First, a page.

WASHINGTON - The United States is in the midst of a devastating recession, mired in two overseas wars and grappling with a swine flu pandemic, but conservative critics are assailing President Barack Obama on another pressing issue: his choice of burger topping.
Dijongate is in full force, with Fox News and a conservative blogger leading the charge against the president for his choice of the apparently un-American mustard atop his cheeseburger during a recent impromptu lunch stop with Vice-President Joe Biden.
There's no evidence of wiretapped hotel rooms or a Deep Throat lurking in the shadows, but there are indeed accusations of a coverup - MSNBC, apparently, edited out the president's request for Dijon in order to help Obama maintain his "man of the people" street cred.
Fox's Sean Hannity has been telling his viewers that MSNBC - and reporter Andrea Mitchell in particular - are trying to hide Obama's Dijon-loving ways from the public.
Hannity has been referring to the president's lunch as his "fancy burger."
"It was Grey Poupon, which is equally snotty," alleged one commenter on Hannity's website.
William Jacobson, a Cornell law school professor who has also been blogging about Dijongate, noted that Mitchell "didn't mention one arugula-like fact" about Obama's order earlier this week at Ray's Hell Burger in Arlington, Va.
Jacobson said the MSNBC video of the stop at Ray's cuts out just as Obama asks for Dijon. He refers to MSNBC as "Obama's favourite network."
"MSNBC edited out the audio when Obama ordered his Hell Burger just at the moment when Obama asked for Dijon mustard," Jacobson wrote in a Thursday post entitled "Thou Shalt Not Mock Obama's Mustard."
"Now, I have nothing against Dijon mustard, but the image didn't fit with the image being spun by the White House and MSNBC. Dijon mustard on a Hell Burger had a very John Kerry-ish quality about it."
Jacobson blogged about other incidents in which Obama has revealed his weakness for the spicy French condiment.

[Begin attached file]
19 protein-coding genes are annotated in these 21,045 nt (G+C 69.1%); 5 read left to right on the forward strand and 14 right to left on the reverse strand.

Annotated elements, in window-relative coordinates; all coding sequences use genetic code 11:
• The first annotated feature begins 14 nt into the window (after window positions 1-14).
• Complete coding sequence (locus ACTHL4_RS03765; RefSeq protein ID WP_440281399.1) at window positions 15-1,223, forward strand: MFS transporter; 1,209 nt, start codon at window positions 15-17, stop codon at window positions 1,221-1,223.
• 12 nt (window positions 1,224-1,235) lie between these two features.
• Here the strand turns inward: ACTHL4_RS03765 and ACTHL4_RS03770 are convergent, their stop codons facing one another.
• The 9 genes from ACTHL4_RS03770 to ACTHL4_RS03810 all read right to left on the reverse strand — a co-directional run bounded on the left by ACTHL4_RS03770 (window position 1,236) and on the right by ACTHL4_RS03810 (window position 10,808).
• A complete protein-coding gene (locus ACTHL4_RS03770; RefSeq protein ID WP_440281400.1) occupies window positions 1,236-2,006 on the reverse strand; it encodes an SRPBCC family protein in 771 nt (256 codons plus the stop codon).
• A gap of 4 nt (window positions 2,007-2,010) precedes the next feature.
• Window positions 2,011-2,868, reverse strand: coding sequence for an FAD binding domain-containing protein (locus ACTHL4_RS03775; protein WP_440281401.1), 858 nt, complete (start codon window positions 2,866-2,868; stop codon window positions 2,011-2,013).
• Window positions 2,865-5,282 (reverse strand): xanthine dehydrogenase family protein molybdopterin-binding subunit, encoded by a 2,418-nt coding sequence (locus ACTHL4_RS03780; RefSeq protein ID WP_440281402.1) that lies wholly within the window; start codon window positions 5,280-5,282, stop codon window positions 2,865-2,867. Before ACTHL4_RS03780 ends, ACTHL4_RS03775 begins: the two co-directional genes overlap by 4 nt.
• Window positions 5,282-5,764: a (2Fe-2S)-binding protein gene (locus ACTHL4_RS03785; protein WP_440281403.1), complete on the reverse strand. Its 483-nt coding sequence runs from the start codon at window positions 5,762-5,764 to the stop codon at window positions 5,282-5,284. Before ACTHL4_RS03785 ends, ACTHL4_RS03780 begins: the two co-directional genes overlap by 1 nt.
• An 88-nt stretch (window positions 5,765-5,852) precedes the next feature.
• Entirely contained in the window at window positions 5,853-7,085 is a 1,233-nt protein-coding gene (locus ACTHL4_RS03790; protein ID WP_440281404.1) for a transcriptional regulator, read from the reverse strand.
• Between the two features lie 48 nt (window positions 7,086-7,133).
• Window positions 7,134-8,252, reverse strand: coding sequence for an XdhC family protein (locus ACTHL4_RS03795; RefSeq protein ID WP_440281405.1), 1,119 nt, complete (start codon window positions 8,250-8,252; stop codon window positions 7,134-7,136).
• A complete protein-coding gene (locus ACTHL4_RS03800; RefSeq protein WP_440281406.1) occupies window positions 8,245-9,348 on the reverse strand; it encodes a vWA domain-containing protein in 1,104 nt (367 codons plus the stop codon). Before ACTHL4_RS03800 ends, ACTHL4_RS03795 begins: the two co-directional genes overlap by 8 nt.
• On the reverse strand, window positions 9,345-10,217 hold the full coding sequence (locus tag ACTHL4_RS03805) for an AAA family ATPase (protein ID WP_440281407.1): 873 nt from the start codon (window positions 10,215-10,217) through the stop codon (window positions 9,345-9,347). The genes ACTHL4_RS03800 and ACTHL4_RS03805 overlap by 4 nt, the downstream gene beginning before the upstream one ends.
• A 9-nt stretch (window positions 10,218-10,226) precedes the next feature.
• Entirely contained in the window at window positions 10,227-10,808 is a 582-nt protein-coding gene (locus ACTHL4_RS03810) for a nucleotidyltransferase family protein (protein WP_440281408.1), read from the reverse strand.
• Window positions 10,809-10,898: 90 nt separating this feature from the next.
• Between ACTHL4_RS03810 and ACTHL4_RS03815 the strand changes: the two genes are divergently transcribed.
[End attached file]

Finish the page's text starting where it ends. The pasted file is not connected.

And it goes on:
It's a key ingredient, for example, in the president's favourite tuna salad, and he also had the gall to request it during his first trip on Air Force One.
"And the mainstream media didn't cover it," Jacobson wrote.
It all hearken back to those silly days of "freedom fries," the name given to French fries by hawkish conservatives in 2003 when France expressed strong opposition to the U.S. invasion of Iraq.
The French stance resulted in a call from American right-wingers for a boycott of French goods and the removal of the country's name from products. That left America's best-selling mustard - French's - in a bit of a quandary.
French's, in fact, figures prominently in a Dijon-related anecdote Obama himself chronicled in his book, "The Audacity of Hope."
He told the story of his first tour through Illinois, when he ordered Dijon on his cheeseburger at a TGI Friday's.
His panicked political aide assured the waitress that Obama didn't want Dijon at all and waved her away, thrusting a bottle of French's at him instead. The waitress, perplexed, assured Obama that she had Dijon if he wanted it.
"As the waitress walked away, I leaned over and whispered that I didn't think there were any photographers around," Obama wrote.
The anecdote underscored Obama's thoughts on what he viewed as the absurdity of focusing on non-issues in politics.
"What's troubling is the gap between the magnitude of our challenges and the smallness of our politics-the ease with which we are distracted by the petty and trivial," he wrote.
One commenter on Jacobson's blog mocked Dijongate on Thursday: "Wait till the right finds out he eats guacamole, then he'll be seen as a pro-immigrant nut job. God forbid he ever takes a bite of hummus!"
Jacobson, however, insists that alleged efforts to cover up Obama's choice of mustard this week are newsworthy.
"I don't think anyone is 'upset' with his choice of mustard, although that is how some are spinning it," Jacobson said in an e-mail. "It is the absurd level of image control, which is not trivial."
Nonetheless, some of the right's attacks on Obama have bordered on the inane, subjecting conservatives to ridicule.
Comedian Bill Maher, a longtime libertarian, recently maligned the right and their fixation on the trivial in an opinion piece in the Los Angeles Times.
"Here are the big issues for normal people: the war, the economy, the environment, mending fences with our enemies and allies, and the rule of law," Maher wrote.
"And here's the list of Republican obsessions since President Obama took office: that his birth certificate is supposedly fake, he uses a TelePrompTer too much, he bowed to a Saudi guy, Europeans like him, he gives inappropriate gifts, his wife shamelessly flaunts her upper arms, and he shook hands with Hugo Chavez and slipped him the nuclear launch codes."
Conservatives, Maher wrote, are now behaving like "the bitter divorced guy whose country has left him - obsessing over it, haranguing it, blubbering one minute about how much you love it and vowing the next that if you cannot have it, nobody will," he wrote.
"But ... your country is not coming back to you. She's found somebody new. And it's a black guy."